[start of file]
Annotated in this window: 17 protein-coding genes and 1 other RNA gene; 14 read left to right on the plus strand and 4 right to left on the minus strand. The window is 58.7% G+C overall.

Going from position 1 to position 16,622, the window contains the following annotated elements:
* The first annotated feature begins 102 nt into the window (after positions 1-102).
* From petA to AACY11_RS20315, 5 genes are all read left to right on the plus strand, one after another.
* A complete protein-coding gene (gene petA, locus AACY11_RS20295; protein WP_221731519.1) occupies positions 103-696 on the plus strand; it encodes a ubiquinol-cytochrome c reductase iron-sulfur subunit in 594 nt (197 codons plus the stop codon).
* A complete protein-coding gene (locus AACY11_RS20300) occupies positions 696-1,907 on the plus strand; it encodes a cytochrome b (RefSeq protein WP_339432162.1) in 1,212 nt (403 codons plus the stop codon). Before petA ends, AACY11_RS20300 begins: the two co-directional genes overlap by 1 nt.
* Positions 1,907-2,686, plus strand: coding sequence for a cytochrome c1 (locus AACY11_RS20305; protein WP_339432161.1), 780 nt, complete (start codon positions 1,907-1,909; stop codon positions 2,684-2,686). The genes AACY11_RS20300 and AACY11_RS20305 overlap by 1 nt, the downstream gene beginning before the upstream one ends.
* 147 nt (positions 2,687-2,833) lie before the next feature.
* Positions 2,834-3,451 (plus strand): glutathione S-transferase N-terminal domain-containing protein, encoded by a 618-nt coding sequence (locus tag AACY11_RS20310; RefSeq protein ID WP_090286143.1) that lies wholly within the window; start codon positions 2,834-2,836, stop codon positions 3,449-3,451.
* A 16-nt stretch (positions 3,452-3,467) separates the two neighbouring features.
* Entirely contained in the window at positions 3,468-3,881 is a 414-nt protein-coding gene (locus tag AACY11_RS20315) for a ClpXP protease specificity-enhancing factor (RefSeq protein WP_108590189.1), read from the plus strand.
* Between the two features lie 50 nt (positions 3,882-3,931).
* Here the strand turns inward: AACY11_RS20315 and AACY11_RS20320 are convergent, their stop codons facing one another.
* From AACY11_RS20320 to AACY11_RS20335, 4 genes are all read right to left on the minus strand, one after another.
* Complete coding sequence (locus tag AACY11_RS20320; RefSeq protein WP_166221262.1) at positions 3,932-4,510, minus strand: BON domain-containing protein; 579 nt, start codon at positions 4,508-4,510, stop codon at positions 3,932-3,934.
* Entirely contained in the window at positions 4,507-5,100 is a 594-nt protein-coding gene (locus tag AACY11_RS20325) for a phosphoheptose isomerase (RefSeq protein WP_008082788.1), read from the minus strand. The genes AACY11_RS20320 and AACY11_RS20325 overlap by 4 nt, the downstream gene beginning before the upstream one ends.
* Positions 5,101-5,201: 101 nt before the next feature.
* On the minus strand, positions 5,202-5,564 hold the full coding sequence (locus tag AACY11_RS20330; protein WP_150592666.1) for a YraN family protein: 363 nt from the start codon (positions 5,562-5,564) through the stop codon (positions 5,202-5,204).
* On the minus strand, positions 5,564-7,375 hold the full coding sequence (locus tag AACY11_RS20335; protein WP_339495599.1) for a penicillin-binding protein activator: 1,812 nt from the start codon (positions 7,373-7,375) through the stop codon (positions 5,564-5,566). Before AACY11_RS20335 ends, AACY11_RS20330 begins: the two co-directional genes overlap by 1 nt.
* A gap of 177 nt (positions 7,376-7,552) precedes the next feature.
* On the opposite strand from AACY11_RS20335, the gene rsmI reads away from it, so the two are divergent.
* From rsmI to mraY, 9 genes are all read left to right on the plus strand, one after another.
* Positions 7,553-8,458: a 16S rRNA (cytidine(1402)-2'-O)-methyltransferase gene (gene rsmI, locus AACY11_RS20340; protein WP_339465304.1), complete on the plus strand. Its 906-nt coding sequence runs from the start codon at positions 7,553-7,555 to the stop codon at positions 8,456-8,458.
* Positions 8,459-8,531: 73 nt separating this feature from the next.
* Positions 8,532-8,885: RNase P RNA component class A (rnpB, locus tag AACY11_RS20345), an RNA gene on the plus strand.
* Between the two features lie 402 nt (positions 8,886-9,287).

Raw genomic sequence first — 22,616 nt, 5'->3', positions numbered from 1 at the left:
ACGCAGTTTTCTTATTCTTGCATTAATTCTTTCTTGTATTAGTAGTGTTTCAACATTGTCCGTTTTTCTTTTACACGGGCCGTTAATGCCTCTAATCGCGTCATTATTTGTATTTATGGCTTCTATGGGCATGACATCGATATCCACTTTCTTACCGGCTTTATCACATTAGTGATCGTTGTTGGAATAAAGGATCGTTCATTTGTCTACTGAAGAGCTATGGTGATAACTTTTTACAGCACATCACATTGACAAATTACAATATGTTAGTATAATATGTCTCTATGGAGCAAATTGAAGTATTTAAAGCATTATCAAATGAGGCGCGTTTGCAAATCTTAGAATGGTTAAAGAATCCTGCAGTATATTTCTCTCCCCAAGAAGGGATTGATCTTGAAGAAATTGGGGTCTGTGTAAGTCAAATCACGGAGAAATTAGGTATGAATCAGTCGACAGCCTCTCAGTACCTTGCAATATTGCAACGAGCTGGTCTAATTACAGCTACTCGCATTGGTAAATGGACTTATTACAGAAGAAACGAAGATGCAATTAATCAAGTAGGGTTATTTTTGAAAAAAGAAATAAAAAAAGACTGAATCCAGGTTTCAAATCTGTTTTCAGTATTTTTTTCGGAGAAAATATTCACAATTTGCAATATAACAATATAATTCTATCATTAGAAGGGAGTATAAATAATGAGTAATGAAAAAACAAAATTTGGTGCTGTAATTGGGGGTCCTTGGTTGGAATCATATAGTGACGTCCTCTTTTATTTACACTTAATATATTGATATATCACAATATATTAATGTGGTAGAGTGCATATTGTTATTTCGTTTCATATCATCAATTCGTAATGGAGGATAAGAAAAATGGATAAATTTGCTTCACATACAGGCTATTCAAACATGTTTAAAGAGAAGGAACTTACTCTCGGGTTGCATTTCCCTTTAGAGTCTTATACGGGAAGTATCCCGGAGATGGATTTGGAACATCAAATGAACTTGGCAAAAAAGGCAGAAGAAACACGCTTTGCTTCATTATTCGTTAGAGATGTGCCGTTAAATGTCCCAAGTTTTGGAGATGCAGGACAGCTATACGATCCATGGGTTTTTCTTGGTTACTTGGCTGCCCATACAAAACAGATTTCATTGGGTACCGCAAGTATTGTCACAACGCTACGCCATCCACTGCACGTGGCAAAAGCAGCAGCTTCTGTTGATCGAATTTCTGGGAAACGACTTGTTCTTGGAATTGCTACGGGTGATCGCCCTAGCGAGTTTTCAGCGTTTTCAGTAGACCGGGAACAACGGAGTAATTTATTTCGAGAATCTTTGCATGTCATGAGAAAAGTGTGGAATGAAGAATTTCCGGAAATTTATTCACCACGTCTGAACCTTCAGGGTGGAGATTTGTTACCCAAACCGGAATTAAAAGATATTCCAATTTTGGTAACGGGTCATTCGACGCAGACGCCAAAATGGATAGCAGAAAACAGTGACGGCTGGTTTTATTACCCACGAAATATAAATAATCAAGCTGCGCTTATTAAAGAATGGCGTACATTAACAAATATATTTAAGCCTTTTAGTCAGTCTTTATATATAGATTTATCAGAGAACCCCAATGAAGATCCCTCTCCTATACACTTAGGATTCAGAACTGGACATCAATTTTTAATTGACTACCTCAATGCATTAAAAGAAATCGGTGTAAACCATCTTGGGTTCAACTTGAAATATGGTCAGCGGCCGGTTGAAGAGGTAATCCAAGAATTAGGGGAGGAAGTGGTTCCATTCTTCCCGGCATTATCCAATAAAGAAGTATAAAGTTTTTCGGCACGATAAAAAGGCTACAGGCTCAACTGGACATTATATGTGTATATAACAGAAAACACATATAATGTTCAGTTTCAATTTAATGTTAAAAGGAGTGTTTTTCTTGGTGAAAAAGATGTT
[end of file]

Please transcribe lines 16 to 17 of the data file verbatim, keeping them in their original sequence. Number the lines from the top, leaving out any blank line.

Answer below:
* Entirely contained in the window at positions 4,507-5,100 is a 594-nt protein-coding gene (locus tag AACY11_RS20325) for a phosphoheptose isomerase (RefSeq protein WP_008082788.1), read from the minus strand. The genes AACY11_RS20320 and AACY11_RS20325 overlap by 4 nt, the downstream gene beginning before the upstream one ends.
* Positions 5,101-5,201: 101 nt before the next feature.